At a meeting of the South-central Kansas legislative delegation on January 5, 2010, Dave Trabert, president of the Kansas Policy Institute spoke to legislators about ways that Kansas can make it through the upcoming legislative session without raising taxes or cutting essential services. Due to the relatively short time limit given to speakers he was not able to present all his remarks, but his complete remarks are presented here.
Good evening. My name is Dave Trabert and I’m president of Kansas Policy Institute.
I can’t imagine what it must be like to be in your positions as you head to Topeka next week, facing large budget shortfalls and being pressured to raise taxes.
The situation has been framed as a choice between raising taxes or cutting essential services, neither of which are good choices.
I’m here tonight to share some good news: our research strongly indicates that neither of those bad choices is necessary.
State agencies are probably holding more than enough cash reserves to get us through the immediate crisis … and we can reduce spending without cutting services by making government operate more efficiently.
I can’t cover everything in 3 minutes, but the highlights are in your packets.
The first document is a list of unencumbered carryover cash balances held by each state agency. Not counting money set aside for unemployment, the billion in idle cash that belongs to local governments and several other funds, state agencies started this year with over $800 million in carryover cash reserves. Universities had another $300 million.
Sure, some of it might not be readily available. But no audits have been conducted to prove that they need it. Should we just take their word?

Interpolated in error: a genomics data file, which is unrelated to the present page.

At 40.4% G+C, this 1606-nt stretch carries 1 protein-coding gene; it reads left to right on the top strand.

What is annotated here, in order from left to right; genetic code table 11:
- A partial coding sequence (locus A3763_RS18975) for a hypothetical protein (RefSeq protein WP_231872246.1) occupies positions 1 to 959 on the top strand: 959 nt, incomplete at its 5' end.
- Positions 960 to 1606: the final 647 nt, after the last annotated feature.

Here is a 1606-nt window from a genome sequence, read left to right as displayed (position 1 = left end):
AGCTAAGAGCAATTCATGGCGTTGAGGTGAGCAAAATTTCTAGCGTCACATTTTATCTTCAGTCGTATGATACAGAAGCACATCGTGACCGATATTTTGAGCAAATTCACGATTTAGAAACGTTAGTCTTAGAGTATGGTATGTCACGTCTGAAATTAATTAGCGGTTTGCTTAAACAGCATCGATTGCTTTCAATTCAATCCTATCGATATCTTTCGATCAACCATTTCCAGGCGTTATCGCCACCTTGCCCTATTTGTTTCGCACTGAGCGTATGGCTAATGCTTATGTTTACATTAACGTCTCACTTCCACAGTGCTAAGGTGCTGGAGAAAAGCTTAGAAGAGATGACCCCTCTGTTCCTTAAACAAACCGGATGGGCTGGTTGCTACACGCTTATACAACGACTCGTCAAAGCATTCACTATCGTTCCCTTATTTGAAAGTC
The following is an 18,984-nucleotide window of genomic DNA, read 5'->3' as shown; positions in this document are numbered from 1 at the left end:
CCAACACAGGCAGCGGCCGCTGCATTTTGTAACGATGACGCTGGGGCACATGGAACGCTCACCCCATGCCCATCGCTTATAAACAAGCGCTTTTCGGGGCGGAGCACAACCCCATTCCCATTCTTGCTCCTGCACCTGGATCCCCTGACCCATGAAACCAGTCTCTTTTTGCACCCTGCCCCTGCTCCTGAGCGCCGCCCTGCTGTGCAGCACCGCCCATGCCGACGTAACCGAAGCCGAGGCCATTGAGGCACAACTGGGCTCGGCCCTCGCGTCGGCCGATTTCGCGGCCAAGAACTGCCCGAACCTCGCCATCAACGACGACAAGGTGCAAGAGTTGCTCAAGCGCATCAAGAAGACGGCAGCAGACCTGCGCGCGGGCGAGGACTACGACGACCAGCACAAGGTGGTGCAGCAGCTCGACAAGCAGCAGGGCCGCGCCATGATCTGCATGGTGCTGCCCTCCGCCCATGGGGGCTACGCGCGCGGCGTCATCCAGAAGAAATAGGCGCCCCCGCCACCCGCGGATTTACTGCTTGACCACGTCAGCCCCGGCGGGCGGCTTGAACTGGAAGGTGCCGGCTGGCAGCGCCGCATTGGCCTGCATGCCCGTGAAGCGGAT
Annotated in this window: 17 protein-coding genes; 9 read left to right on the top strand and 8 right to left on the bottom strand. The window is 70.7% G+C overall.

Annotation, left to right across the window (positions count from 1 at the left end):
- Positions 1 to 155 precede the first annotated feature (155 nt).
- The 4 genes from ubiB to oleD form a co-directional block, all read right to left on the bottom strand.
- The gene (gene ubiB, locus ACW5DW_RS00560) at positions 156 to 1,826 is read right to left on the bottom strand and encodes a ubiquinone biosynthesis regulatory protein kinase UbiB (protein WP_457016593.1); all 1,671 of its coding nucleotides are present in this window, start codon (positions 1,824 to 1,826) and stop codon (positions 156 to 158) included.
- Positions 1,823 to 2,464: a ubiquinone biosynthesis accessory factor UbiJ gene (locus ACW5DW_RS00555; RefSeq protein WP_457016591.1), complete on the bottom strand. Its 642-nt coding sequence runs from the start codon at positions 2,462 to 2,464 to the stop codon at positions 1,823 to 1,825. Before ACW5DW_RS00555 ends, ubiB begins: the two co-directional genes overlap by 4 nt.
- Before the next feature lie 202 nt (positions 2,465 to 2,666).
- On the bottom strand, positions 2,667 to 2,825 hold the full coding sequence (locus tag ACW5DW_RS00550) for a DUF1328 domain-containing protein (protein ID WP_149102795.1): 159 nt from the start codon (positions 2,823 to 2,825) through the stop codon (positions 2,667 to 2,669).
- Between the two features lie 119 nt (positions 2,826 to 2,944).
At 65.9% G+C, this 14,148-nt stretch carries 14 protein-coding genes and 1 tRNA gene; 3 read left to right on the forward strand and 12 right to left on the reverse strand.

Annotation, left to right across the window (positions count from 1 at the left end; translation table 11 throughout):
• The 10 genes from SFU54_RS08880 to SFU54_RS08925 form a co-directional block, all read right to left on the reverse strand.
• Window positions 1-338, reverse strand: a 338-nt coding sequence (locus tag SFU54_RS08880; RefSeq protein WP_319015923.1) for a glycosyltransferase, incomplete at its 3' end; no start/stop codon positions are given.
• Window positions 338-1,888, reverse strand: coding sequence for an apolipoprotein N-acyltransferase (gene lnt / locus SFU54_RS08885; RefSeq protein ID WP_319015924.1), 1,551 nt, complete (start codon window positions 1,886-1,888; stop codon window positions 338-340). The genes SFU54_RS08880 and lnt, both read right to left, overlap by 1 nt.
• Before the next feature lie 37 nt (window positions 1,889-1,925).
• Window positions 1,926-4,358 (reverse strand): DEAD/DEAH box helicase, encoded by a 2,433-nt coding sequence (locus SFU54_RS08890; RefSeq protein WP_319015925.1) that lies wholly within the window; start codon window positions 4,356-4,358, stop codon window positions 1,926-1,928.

Next, tax increases. Revenues are down now because of the recession, but taxes increased 40% from 2001 to 2008 … more than double the rate of inflation.
But what about that $billion in “cuts” and “exemptions”? The Kansas Department of Revenue’s list is the 3rd document … the top 5 amounts are property tax, car tax, EIC, single income rate reductions and food sales tax rebates.
Do they really believe that these changes caused the budget crisis? Or could it be that spending grew faster than revenues in 4 of the last 5 years?
And how can you deal with school districts suing taxpayers for more money?
Well, they also have large cash reserves … not counting capital projects and debt service, they started this year with $700 million left over from prior years … and despite their protests, [Kansas Deputy Commissioner of Education] Dale Dennis says they can access that money … if they want to.
Schools are also a great example of how government can operate more efficiently.
We released a study today showing that per pupil expenditures in 2008 ranged from $9,017 to $25,240. If the high spenders had just been at median for similar sized districts, it would have saved $636 million. Legislative Post Audit also says many districts could save a lot of money, offering 80 recommendations last year.
The State has many viable options to get through this crisis without raising taxes or cutting essential services. That is really good news!
It won’t be easy, but we can come out of this recession in good shape and ready to take on the competition for jobs and economic growth.
Kansas Policy Institute stands ready to help. Thanks for your time.
The just-released study that Trabert referred to is A Kansas Primer on Education Funding, Volume III: Analysis of K-12 Spending in Kansas.